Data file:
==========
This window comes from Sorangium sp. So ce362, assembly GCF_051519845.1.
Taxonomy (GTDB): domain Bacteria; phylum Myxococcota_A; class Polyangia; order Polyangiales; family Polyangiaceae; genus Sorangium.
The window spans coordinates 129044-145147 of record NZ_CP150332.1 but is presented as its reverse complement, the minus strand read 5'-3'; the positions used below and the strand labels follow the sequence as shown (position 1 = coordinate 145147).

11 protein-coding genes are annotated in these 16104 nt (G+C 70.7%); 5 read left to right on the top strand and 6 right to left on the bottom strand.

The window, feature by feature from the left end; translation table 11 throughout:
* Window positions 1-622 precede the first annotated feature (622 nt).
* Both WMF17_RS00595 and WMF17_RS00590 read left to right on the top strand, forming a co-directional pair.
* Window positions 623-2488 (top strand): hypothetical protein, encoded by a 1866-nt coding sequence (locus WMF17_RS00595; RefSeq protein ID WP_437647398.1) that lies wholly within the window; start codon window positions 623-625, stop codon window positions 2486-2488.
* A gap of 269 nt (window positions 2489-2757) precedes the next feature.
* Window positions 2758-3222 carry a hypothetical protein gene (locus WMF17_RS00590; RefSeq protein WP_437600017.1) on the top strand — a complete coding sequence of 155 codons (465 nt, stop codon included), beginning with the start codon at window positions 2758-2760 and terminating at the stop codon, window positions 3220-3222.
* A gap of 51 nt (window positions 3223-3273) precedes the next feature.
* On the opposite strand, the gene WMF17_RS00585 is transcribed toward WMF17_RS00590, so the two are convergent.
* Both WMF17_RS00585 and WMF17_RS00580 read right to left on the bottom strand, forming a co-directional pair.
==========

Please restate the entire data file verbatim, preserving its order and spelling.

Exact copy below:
This window comes from Sorangium sp. So ce362, assembly GCF_051519845.1.
Taxonomy (GTDB): domain Bacteria; phylum Myxococcota_A; class Polyangia; order Polyangiales; family Polyangiaceae; genus Sorangium.
The window spans coordinates 129044-145147 of record NZ_CP150332.1 but is presented as its reverse complement, the minus strand read 5'-3'; the positions used below and the strand labels follow the sequence as shown (position 1 = coordinate 145147).

11 protein-coding genes are annotated in these 16104 nt (G+C 70.7%); 5 read left to right on the top strand and 6 right to left on the bottom strand.

The window, feature by feature from the left end; translation table 11 throughout:
* Window positions 1-622 precede the first annotated feature (622 nt).
* Both WMF17_RS00595 and WMF17_RS00590 read left to right on the top strand, forming a co-directional pair.
* Window positions 623-2488 (top strand): hypothetical protein, encoded by a 1866-nt coding sequence (locus WMF17_RS00595; RefSeq protein ID WP_437647398.1) that lies wholly within the window; start codon window positions 623-625, stop codon window positions 2486-2488.
* A gap of 269 nt (window positions 2489-2757) precedes the next feature.
* Window positions 2758-3222 carry a hypothetical protein gene (locus WMF17_RS00590; RefSeq protein WP_437600017.1) on the top strand — a complete coding sequence of 155 codons (465 nt, stop codon included), beginning with the start codon at window positions 2758-2760 and terminating at the stop codon, window positions 3220-3222.
* A gap of 51 nt (window positions 3223-3273) precedes the next feature.
* On the opposite strand, the gene WMF17_RS00585 is transcribed toward WMF17_RS00590, so the two are convergent.
* Both WMF17_RS00585 and WMF17_RS00580 read right to left on the bottom strand, forming a co-directional pair.